Relaunching to reflect TV and films won't salvage DC
This June, DC Comics will undergo yet another continuity reboot of its ongoing fictional mythology with brand-new issue #1’s. If this sounds familiar, just hold on a minute. Unlike DC’s 2011 relaunch, the New 52, which had its share detractors and fans alike, this relaunch will tailor the comics to better resemble DC’s TV shows and nascent cinematic universe, which more formally kicks off this year with Batman v. Superman: Dawn of Justice and Suicide Squad. And it may wind up being the best, boldest move at a time when DC’s comics desperately need one.Nope. It won't. It hasn't helped Marvel, mostly because of the cover prices, and also because the stories in the pamphlets themselves have none of the charm or value that the gems of the past do. It's also because they destroyed characterization past writers worked so hard to develop, and because DC went miles out of their way to make their series' viewpoints even bleaker than Marvel's. Setting up the comics to resemble the movies is little more than signaling they don't think the audience can understand when liberties are taken with screen adaptations. It's also another confirmation the comics no longer stand on their own, and are now a second banana to the films and TV shows.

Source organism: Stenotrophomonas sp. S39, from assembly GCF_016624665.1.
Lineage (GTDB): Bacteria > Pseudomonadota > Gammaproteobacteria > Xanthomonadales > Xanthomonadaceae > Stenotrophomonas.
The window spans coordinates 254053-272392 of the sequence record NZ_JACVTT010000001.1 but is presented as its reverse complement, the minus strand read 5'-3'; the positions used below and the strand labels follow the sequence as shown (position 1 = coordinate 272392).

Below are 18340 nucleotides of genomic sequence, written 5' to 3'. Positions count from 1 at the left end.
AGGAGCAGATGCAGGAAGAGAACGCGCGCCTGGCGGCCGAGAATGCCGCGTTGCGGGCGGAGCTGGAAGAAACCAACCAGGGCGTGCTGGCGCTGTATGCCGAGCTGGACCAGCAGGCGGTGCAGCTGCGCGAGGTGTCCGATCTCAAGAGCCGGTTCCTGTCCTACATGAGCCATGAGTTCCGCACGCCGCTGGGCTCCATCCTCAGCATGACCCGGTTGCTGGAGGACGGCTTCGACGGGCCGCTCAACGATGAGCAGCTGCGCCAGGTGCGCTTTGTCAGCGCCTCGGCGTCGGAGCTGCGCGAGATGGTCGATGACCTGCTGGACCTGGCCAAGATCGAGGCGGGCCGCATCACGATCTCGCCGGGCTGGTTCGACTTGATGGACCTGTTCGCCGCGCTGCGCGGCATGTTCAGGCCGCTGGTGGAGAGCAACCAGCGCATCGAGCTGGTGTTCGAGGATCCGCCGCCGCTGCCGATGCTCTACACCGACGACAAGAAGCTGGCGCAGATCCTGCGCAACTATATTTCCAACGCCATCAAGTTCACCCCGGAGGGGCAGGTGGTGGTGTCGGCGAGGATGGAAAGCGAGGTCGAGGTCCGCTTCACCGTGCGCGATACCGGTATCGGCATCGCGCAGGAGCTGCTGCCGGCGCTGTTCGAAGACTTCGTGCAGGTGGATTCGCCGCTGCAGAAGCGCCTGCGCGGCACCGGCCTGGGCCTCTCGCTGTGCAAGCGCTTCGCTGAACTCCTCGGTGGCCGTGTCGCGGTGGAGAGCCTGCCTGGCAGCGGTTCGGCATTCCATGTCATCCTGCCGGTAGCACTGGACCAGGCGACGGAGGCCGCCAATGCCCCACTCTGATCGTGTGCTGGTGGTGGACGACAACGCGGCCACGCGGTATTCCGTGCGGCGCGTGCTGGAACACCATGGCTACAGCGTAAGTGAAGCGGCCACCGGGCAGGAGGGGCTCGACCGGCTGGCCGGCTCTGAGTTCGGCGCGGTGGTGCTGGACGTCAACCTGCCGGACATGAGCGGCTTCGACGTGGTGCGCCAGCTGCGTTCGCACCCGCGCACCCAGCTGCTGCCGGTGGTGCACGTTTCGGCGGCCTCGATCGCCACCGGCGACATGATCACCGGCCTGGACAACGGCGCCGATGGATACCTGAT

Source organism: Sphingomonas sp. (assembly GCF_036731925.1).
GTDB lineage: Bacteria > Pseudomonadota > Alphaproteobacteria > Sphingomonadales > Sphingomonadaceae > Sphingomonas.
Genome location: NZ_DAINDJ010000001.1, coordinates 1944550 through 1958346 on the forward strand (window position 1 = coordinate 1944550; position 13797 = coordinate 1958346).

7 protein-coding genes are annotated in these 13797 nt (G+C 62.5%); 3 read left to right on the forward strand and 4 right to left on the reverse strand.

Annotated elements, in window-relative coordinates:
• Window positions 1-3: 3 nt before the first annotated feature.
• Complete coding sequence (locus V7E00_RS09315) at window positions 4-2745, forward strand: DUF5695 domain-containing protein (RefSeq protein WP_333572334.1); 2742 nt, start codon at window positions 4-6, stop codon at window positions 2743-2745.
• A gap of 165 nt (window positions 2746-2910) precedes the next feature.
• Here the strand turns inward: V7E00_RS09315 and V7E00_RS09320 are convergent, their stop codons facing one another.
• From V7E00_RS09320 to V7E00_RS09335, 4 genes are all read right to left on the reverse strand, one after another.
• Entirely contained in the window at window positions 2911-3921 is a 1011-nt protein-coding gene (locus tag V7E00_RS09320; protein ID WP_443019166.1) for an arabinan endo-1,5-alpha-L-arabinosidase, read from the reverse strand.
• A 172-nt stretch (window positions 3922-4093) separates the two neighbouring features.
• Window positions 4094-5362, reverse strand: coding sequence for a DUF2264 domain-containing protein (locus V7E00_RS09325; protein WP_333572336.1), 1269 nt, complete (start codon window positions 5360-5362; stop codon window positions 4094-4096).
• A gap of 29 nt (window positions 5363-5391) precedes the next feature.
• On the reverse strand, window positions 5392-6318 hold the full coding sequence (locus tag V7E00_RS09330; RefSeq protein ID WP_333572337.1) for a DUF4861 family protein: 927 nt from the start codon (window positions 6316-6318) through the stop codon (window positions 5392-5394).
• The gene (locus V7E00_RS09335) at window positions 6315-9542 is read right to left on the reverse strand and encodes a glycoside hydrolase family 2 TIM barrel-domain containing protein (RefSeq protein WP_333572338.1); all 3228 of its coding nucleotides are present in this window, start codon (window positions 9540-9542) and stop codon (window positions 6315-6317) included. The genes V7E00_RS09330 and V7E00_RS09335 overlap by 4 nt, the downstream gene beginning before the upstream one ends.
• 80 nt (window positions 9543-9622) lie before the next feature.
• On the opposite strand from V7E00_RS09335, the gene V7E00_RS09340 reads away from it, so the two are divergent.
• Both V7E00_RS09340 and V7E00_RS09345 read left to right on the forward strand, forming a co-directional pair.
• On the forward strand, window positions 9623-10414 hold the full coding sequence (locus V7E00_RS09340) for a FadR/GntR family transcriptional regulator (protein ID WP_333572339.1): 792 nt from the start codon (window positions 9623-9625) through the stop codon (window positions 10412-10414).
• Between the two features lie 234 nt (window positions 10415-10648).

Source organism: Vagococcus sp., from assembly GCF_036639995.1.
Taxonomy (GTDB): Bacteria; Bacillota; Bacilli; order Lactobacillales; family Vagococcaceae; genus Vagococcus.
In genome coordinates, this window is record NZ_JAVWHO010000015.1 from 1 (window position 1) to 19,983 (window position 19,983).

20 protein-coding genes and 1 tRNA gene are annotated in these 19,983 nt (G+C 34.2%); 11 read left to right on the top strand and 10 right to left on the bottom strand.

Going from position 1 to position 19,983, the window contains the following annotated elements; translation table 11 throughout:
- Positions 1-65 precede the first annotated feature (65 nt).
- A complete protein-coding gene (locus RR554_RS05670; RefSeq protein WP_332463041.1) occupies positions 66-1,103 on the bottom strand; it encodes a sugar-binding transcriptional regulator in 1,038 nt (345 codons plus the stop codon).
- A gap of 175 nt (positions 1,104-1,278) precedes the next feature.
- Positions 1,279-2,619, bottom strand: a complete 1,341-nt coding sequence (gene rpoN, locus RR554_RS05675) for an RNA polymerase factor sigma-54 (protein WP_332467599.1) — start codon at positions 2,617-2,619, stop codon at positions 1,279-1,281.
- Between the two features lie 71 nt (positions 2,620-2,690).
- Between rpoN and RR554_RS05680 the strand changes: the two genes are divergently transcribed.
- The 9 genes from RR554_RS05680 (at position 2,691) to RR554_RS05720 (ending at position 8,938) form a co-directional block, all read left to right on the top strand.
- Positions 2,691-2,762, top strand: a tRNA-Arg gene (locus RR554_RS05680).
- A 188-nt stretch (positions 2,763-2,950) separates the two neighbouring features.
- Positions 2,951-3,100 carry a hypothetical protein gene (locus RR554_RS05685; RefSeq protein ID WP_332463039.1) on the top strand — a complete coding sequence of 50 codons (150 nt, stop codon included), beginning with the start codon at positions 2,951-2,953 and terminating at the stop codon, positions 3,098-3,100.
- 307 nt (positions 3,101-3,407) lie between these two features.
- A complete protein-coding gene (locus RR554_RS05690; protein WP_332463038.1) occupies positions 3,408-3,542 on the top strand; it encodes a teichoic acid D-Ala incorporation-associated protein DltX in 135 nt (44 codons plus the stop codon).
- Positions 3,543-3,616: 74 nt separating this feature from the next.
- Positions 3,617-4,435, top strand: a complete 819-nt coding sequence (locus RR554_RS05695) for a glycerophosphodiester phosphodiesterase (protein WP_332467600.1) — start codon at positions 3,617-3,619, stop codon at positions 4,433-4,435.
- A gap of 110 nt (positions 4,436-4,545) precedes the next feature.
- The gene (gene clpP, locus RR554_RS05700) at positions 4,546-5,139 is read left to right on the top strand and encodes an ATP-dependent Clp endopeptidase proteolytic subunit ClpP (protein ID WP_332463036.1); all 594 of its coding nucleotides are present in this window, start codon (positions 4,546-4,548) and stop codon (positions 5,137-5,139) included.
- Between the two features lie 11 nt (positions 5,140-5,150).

Besides, they already went to such lengths to mandate the comics resemble the films early on, so this isn't really anything new. It's just another excuse for a stunt to raise sales artificially with new Number Ones, and the series proceed to taper off on the charts later. There's nothing to see here, and anybody who knows Dan DiDio's record will only keep staying away so long as he's still there.